This week has been a whirlwind to say the least. Donald Trump was elected president. Some of us cried, laughed and stood in complete and utter shock. Psychologists are describing this phenomenon as REAL grief and are recommending we take a breather.
Whether or not you liked Hillary Clinton, Trump’s rhetoric is causing a ripple effect in communities all across the United States. This undeniable fact is exactly why the unifying, diverse and feminist rhetoric of fixed-gear culture is so important now more than ever. We are not, by any means, saying that fixed-gear racing has to choose a side. But that feeling of inclusiveness, fighting for the equality of women and rooting for the “little guy” is what has propelled fixed-gear cycling to new heights. Fixed-gear cycling is not just an underground scene anymore, but rather, a real competitor to its neighboring USAC entities. The old-school organization is anxious for the chance for fixed-gear to let it in: and with 30 percent less racing entries this year, it is banging on the doors of racers, begging them to race in more sanctioned races.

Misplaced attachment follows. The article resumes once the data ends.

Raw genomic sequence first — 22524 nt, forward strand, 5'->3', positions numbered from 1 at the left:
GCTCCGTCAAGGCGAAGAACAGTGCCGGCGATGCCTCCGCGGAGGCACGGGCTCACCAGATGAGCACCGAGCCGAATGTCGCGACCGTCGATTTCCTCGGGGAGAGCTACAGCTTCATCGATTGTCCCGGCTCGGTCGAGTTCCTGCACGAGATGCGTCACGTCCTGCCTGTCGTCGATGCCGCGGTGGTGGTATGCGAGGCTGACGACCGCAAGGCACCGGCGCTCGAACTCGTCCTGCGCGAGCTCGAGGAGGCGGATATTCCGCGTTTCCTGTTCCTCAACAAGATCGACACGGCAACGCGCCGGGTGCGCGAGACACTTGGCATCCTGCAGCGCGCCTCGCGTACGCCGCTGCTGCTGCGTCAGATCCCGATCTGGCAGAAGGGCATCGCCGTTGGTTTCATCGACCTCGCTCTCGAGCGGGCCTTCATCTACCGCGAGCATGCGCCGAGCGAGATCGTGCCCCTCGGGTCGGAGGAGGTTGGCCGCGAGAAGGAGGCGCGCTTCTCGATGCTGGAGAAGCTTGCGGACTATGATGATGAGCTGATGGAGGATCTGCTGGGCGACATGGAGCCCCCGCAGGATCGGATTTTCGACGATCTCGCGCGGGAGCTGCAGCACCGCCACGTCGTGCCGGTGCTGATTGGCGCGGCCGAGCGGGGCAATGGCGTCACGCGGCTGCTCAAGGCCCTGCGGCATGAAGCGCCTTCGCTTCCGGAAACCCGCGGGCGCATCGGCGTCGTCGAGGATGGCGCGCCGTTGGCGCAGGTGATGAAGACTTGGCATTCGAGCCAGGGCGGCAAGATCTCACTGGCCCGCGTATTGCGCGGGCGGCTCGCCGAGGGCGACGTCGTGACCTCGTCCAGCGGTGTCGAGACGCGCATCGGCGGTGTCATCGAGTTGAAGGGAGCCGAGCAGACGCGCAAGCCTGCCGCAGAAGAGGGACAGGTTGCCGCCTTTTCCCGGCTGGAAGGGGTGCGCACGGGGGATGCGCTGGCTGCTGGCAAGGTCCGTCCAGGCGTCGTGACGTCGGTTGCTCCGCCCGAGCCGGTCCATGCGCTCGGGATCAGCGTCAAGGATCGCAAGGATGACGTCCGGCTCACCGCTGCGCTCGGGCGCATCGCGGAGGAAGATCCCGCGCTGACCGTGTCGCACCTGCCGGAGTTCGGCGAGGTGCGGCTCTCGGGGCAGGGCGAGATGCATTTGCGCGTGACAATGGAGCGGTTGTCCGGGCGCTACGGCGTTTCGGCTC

"Great things are possible when we all come together, respect our differences and take care of one another."
Even when USAC took fixed-gear cycling for granted, the community was able to achieve many things thanks to its grassroots movements. We saw RedHook gain even more international acclaim. We saw a smaller SoCal Fixed Gear Series gain more entries than most local USAC races. We saw WolfPack Hustle attract international talent and local residents into the cycling scene. We saw women come together to voice their opinion on RedBull Last Stand’s non-equal prize money for women, and, successfully reach the higher ups to equalize the prizes. We saw racers of all color give it their all on multiple platforms, becoming a type of celebrity for their younger followers. Most importantly, we saw that great things are possible when we all come together, respect our differences and take care of one another.
This is why, more than ever, it is important to keep the values of fixed-gear intact. Even if the rest of the country alienates itself from one another, fixed-gear cycling needs to be the safe haven where people of all genders, ethnicities and religions can come together and race in a sport that truly is for the people, by the people.